Fall Back to Nature’s Dazzling Colors
September 28, 2020
“Autumn is a second spring when every leaf is a flower.”
~ Albert Camus (French philosopher and journalist)
Part of the appeal of living in a master-planned community such as ArrowBrooke, located in Aubrey, nestled between Denton, Little Elm and Prosper, is the exemplary natural beauty of the area. Never is this more glorious than in autumn. It’s all about the leaves. And there are several locations near Aubrey where the colors are amazing.
In fact, it has been noted by more than one writer that “autumn” is also known as “fall” because one of the characteristics of the season is the shedding of leaves from deciduous trees. The colors we all associate with fall – the transition from green to light yellow, deep gold, orange, crimson and dark red – are all inspired by this natural process.
What Causes the Leaves to Change Color in the Fall?
Plants, and especially trees, are extremely efficient “machines.” As this article notes, “During the spring and summer the leaves have served as factories where most of the foods necessary for the tree’s growth are manufactured. This food-making process takes place in the leaf in numerous cells containing chlorophyll, which gives the leaf its green color. This extraordinary chemical absorbs from sunlight the energy that is used in transforming carbon dioxide and water to carbohydrates, such as sugars and starch.
“Along with the green pigment are yellow to orange pigments, carotenoids and xanthophyll pigments which, for example, give the orange color to a carrot. Most of the year these colors are masked by great amounts of green coloring.”
However, in the fall, nature takes a U-turn. “Because of changes in the length of daylight and changes in temperature, the leaves stop their food-making process. The chlorophyll breaks down, the green color disappears, and the yellow to orange colors become visible and give the leaves part of their fall splendor.”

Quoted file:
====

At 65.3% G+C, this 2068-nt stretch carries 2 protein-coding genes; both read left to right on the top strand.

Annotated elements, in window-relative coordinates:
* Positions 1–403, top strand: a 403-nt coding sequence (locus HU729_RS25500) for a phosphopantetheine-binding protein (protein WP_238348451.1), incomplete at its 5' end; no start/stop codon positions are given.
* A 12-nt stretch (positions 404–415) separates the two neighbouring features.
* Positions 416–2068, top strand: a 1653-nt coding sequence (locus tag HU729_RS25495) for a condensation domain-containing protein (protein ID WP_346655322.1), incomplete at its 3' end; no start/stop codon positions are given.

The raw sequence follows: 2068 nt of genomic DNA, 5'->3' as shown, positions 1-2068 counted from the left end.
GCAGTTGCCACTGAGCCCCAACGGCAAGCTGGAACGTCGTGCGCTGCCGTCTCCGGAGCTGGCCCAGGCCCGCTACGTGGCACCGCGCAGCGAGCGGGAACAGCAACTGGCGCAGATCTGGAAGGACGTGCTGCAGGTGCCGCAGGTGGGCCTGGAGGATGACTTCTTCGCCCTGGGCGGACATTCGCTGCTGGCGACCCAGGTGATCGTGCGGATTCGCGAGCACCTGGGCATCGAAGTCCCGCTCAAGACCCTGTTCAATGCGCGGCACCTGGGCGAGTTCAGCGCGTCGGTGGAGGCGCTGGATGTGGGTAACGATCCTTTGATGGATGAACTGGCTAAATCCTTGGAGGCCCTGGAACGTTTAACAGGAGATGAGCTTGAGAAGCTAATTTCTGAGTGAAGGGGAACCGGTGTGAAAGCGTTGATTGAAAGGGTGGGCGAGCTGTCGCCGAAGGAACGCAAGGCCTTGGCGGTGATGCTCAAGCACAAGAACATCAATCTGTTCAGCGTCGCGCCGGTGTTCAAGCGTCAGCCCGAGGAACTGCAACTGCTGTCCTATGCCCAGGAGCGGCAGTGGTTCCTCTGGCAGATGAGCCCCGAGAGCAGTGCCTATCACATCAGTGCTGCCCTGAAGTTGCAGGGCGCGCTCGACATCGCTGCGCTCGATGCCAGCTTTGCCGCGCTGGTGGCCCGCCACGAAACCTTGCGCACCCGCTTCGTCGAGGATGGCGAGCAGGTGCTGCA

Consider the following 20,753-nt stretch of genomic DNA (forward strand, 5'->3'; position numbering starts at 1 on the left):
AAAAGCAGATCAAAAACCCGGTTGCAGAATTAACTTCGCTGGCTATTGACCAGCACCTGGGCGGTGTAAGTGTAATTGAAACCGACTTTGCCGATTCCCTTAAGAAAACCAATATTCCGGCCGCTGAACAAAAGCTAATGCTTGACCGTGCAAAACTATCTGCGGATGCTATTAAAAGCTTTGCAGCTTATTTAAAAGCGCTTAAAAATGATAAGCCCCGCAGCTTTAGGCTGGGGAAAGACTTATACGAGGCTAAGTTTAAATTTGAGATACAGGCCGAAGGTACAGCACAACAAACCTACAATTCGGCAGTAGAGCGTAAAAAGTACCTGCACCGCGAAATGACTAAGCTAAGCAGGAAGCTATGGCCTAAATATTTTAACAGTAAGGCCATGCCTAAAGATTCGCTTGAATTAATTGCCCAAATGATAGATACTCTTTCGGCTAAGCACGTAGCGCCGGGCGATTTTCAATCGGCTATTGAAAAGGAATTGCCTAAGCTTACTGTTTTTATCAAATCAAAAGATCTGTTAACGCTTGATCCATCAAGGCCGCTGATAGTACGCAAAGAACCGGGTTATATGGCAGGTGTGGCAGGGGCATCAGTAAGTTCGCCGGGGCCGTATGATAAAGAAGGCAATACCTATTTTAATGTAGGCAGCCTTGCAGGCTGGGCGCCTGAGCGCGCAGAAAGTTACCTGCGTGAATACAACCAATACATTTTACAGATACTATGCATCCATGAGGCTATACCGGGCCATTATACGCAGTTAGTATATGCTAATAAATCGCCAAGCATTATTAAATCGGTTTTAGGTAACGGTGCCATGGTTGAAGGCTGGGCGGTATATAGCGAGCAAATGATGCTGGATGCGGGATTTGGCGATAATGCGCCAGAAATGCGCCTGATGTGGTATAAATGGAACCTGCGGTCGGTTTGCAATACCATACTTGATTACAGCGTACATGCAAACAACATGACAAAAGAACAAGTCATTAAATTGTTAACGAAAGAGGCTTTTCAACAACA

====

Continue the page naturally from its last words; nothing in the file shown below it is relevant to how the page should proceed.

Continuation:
Three Great Places to See the Dazzling Fall Colors
While not as well-known as the autumn foliage of New England and the Northeast U.S., North Texas has several places to view jaw-dropping fall colors. Many are not far from ArrowBrooke and are found in Texas state parks and have a stunning array of beautiful fall colors to go along with all the fantastic hiking, camping, and recreation they offer year-round.
#1 Daingerfield State Park
According to TourTexas, “nestled deep in the heart of northeast Texas, among the towering forests of pine, oak, and cypress trees, is Daingerfield State Park. While this outdoor playground is an idyllic year-round adventure destination, it is truly spectacular in the fall.” There are miles of hiking trails and kayak paddling on the lake. This park has a veritable sea of brilliant red, orange, and yellow leaves.
#2 Lake Bob Sandlin State Park
The Piney Woods of Northeast Texas are ground zero for stunning fall colors and Lake Bob Sandlin State park is the epicenter. From mid-October through mid-November, the park is painted with vibrant colors as the sweetgum, hickory, and red maple trees turn with the season. These colors are reflected off the still waters of Lake Bob Sandlin and can be enjoyed by exploring the hiking and mountain biking trails.
#3 Tyler State Park
About two hours south and west of ArrowBrooke is one of the best places to enjoy nature’s turning of the seasonal page – Tyler State Park. According to TourTexas, “this park has a majestic forest of 100-foot-tall trees and a scenic 64-acre spring-fed lake, creating a beautiful East Texas retreat. Each fall, the park is a showcase of all the colors of the season, as the sweetgums, maples, dogwoods, oaks, and more adopt a dizzying array of yellows, reds, and oranges.” Great viewing spots include: Lakeshore Trail, an awe-inspiring view of the lake and the colorful trees, and Whispering Pines Trail that takes you to a rock waterfall.
A Community for All Seasons
Because of its location – far enough away for peace and quiet, but close enough to be convenient – ArrowBrooke offers the best of all worlds, no matter what season it might be. Fall is a great time to come see why. For more information, just click here.